All of this is fine and dandy, but until there’s developer backing, it’s all just words, no? If that be the case, Apple has received their first official handheld gaming device vote of confidence from Ubisoft. The sequel to their hit Assassin’s Creed is slated for a Nov. 11th release on consoles. Bucking the traditional trend of ‘wait a bit for the handheld version’, Ubisoft has stated that they’ll launch the iPhone/iPod Touch version of the game the very same day.

Many industry vets have long wondered what Apple’s stance on gaming was, and if and when an answer to the Xbox might even make an appearance. As with many of Cupertino’s greatest triumphs, Apple let consumers tell them what they wanted, and appropriately responded. I feel it’s fair to say that Apple revolutionized the portable music industry with the iPod, and arguably introduced the North American market to the microtransaction method. If they plan on attacking the gaming industry with the same fervor, mobile gaming might just be on the verge of another major leap.

 

Apple announces Gaming selections for iPhone

Tuesday, June 10th, 2008

Steve Jobs and company are having themselves one heck of a party in San Francisco right now. Amongst Jobs’ exciting announcements in his keynote speech yesterday was the unveiling of what we’ve all been waiting for: Hot games on a hot phone!

Developers are free to set their own prices for games, and keep 70% of all revenues generated. You’ll be able to purchase games from the iPhone itself, provided that the file size is less than 10MB (please keep this in mind publishers). If the game file is over the 10MB limit, you’ll have to grab it via wi-fi or iTunes on a PC. This policy falls in line with all other iPhone downloads/installs.

A number of publishers were on stage with Jobs in a horse and pony show, obviously trying to 1-up the other. Without further adieu, fatfoogoo proudly presents:

The holy worldwide developers conference Steve Jobs keynote speech guide to the gaming grail. (Pics courtesy of Engadget’s outstanding coverage of the event).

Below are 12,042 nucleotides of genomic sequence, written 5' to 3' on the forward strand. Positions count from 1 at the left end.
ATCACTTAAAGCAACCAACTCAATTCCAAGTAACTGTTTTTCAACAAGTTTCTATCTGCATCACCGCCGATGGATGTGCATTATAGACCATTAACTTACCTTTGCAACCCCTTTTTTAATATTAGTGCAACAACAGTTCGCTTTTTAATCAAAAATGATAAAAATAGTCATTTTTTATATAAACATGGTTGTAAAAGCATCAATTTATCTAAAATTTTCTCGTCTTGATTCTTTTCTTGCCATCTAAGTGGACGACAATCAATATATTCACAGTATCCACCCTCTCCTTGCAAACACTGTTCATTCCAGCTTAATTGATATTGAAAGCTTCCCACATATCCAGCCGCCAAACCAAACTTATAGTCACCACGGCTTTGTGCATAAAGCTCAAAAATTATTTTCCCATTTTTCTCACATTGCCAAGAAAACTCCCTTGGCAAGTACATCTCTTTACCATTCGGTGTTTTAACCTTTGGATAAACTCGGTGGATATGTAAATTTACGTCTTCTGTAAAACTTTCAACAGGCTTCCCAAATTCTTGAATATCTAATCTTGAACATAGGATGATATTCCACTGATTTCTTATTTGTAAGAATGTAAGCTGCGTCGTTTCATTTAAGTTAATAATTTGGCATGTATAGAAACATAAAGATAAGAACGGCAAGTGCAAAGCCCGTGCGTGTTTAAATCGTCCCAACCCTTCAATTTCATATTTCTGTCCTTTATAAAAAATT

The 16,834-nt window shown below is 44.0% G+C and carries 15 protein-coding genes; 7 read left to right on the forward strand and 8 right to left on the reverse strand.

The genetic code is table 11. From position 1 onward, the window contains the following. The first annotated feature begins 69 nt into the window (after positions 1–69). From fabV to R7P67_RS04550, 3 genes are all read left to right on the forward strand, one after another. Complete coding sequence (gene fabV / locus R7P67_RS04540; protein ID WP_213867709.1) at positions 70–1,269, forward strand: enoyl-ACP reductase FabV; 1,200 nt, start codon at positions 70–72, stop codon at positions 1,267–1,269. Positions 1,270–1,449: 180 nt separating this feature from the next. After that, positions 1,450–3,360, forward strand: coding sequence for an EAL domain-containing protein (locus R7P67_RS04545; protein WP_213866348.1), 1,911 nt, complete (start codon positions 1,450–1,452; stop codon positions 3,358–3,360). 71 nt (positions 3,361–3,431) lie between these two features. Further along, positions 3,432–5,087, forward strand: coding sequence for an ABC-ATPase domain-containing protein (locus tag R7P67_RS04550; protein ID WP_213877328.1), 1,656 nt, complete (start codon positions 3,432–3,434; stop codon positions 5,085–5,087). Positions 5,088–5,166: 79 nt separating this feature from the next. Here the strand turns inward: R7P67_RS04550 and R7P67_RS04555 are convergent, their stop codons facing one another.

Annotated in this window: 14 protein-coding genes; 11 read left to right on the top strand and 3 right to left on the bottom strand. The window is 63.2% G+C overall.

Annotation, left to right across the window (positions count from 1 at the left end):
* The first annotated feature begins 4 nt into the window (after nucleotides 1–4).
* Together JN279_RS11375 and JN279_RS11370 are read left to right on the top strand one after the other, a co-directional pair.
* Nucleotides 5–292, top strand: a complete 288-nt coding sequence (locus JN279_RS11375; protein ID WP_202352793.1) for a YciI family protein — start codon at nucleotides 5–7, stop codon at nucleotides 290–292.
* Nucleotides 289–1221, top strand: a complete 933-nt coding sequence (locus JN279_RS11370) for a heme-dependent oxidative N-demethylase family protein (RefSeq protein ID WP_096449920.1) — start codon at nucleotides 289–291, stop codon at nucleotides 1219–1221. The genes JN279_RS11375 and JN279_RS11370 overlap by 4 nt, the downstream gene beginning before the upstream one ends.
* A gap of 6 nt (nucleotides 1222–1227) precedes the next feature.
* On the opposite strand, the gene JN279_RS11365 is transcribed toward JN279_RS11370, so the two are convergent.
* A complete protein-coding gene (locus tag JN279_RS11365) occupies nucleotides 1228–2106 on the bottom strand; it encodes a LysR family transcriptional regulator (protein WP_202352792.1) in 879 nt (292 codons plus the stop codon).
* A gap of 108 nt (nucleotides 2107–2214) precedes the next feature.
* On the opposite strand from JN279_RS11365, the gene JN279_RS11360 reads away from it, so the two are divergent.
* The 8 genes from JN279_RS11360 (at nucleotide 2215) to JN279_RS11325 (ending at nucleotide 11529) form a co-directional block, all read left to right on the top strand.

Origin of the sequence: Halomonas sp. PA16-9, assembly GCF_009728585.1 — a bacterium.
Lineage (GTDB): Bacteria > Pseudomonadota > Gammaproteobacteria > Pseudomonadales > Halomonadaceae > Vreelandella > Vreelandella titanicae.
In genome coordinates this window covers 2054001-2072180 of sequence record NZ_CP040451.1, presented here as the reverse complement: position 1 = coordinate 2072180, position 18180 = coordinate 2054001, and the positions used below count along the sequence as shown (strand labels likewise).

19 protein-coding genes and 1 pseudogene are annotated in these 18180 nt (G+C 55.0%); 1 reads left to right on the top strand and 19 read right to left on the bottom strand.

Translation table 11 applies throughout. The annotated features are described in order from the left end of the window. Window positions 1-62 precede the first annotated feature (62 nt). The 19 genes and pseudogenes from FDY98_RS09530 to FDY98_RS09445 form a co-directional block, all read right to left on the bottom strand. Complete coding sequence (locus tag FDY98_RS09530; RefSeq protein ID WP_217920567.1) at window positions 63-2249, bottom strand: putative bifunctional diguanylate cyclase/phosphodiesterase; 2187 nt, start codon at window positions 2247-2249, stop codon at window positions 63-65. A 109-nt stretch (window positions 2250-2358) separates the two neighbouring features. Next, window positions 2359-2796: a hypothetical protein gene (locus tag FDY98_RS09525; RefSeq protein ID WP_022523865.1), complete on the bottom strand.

Sega brought out and old favorite for iPhone: Super Monkey Ball. While initially previewed at the SDK launch, the perennial favorite with those incredibly maddening tilt levels that you had to clear through to get to the mini games. Right. Now just imagine that on the iPhone. The iPhone version of Super Monkey Ball will have more than 100 Levels. Oye vey!

Loopt is a location aware social networking tool. For those that can’t get enough of their 15 minutes of fame, Loopt allows you to broadcast, and likewise see, pinpoint locations of where you and your Loopt friends are on a map. User profiles can show a daily track of where you’ve been. Along with the Big Brother technology, Loopt also makes it very easy to mobile blog, send a photo, text, or make a call to friends, all within the app.

Pangea Games came to town ready to rock. They brought the noise with 2 titles ready to go for iPhone. First up? Enigmo. Enigmo is a pure physics based game (no mom, I’m working on improving my grades) and takes advantage of the use of iPhones touch controls as well as iPhones smokin’ processor power. The concept is simple enough with water droplets bouncing around and successfully porting them to another location.